The second international conference/congress on architecture, philosophy, and the work of Shusaku Arakawa and Madeline Gins
Slought, the University of Pennsylvania and the Architectural Body Research Foundation, are pleased to announce Reversible Destiny - Declaration of the Right Not to Die, the Second International Arakawa + Gins: Architecture + Philosophy Conference/Congress, from April 4 - 6, 2008.
The Conference/Congress begins from the understanding that HOMO SAPIENS SAPIENS CAN TAKE ITS EVOLUTION INTO ITS OWN HANDS. Just because people seem to know more or less how to be people, going about seemingly knowing what to be up to, does not mean that they have an accurate picture of what they are or how it is that they have come to be constituted as what they are. The most advanced evolutionary and molecular biologists admit that, despite the availability to them in the early 21st century of extensive biological information databases, they know at most only between one and two percent of what contributes to and is constitutive of life, which is to say, when all is said is done, they have only the beginning of an idea as to what life - a living organism - is. The work of those who wish to achieve a reversible destiny should and will be to come up with and elucidate the remaining ninety-eight percent of what constitutes life.
Although life gets constituted and occurs on a great many scales of action at once, its pulsing composed, to be sure, on all imaginable scales, researchers have thus far been led to concentrate on only one or two scales of action at a time. Biotopology, the science of viability, has been invented to correct this situation, emphasizing, as it does, a coordinating into place of as many scales of action as possible. Reversible destiny communities will open and line up scales of action pertinent to life formation, and will, by virtue of how its architectural elements and features are positioned, speed up to an extraordinary extent the pace at which these scales of action saunter forth as distinct events inseparable from and integral to a viable whole - life as it is, in response to all we do, evolving, right under our noses, into a still even larger and more ample life, one that perhaps will not need to come to such an abrupt end.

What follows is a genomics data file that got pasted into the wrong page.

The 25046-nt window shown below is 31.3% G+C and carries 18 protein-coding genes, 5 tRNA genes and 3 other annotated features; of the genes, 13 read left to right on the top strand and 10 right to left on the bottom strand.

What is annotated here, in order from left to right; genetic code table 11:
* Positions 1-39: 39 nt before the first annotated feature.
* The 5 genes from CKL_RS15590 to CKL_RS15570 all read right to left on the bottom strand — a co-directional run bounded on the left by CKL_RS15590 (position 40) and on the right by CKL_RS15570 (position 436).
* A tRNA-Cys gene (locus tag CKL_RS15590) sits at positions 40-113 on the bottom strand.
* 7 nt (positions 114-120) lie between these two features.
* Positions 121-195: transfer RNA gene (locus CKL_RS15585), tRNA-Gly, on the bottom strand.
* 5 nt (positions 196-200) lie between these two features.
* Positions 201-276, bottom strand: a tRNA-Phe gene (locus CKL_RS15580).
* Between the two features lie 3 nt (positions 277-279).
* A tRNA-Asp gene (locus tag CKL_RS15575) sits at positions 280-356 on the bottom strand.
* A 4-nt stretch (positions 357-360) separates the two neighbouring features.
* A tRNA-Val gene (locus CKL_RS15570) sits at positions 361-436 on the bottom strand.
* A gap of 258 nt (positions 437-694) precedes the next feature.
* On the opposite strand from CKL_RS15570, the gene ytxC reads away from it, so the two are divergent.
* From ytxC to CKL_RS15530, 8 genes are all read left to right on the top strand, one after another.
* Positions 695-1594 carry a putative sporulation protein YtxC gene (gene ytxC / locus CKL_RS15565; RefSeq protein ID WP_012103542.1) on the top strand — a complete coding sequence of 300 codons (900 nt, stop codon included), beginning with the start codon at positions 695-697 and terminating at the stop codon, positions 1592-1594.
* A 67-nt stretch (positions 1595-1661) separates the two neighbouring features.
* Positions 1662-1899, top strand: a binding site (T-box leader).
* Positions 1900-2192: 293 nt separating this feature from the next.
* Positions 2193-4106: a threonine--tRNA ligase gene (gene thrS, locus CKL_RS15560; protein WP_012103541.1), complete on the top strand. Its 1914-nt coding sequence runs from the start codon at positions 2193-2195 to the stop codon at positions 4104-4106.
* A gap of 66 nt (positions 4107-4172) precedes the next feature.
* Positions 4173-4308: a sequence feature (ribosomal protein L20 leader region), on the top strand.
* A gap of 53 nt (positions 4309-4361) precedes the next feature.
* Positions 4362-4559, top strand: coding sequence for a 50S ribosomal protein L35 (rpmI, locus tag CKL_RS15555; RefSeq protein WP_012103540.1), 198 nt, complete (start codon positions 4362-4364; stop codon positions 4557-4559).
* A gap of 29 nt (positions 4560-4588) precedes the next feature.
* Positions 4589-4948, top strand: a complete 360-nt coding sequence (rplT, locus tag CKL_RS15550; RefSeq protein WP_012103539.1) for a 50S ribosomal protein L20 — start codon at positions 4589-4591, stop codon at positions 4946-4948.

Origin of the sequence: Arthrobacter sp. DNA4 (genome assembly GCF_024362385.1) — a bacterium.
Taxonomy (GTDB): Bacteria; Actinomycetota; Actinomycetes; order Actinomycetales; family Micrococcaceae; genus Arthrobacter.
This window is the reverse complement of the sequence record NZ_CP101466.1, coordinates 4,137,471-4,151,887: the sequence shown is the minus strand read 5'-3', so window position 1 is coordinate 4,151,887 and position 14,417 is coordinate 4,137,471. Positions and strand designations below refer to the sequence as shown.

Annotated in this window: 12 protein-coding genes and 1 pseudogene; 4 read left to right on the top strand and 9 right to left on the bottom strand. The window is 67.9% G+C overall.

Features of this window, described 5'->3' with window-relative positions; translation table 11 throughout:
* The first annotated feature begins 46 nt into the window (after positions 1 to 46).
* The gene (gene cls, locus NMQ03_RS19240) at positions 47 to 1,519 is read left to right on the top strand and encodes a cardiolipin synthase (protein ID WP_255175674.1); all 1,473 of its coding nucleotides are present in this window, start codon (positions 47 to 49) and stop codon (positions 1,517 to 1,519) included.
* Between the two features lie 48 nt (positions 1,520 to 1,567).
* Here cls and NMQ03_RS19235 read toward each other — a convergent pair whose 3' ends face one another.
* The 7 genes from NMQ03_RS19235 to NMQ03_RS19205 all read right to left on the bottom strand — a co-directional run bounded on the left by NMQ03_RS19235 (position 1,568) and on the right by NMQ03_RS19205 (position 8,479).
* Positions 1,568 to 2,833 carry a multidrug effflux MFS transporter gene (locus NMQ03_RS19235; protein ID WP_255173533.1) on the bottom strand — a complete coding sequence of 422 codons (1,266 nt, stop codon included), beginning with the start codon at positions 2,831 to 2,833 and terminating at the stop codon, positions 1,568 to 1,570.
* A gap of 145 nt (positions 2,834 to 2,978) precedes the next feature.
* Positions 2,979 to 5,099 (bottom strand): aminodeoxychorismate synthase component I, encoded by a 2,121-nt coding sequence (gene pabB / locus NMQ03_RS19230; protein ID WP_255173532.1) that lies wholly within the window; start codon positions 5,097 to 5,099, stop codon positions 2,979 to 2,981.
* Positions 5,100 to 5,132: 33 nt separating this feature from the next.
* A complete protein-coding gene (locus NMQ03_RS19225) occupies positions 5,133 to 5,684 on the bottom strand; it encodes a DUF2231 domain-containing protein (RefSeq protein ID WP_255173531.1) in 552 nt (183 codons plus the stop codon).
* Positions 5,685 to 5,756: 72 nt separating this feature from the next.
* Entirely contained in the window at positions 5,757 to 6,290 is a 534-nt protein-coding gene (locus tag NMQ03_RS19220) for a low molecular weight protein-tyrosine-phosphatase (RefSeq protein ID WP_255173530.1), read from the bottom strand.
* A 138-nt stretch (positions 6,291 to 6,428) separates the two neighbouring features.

Through this conference, thinkers from a variety of disciplines will come together to figure out how our species can achieve a reversible destiny, working in the following areas:
BIOTOPOLOGY - THE SCIENCE OF VIABILITY
TERMINOLOGICAL JUNCTIONS FOR LANDING SITE(S)
-- Landing Site/Directed Vagueness/Non-Conceptual Content
-- Landing Site/Holding Site/Reaching-For Site/Social Landing Site
LANDING SITE(S) USED THERAPEUTICALLY
HOW NOT TO DIE BY MISTAKE
GROWING THE ARCHITECTURAL BODY
-- Anti-Aging Architectural Procedures
-- Architectural Procedures for Organisms that Person - Children in Particular
Since 1963, artists-architects-poets Arakawa and Madeline Gins have worked in collaboration to produce visionary, boundary-defying art and architecture. Their seminal work, The Mechanism of Meaning, has been exhibited widely throughout the world. A sequel to that, To Not To Die, appeared in 1987. Gins and Arakawa have exhibited jointly throughout Europe, Japan, and the United States. Their exhibition, "Site of Reversible Destiny," was on view at the Guggenheim Museum Soho in December 1997 and won the College Art Association's Exhibition of the Year award.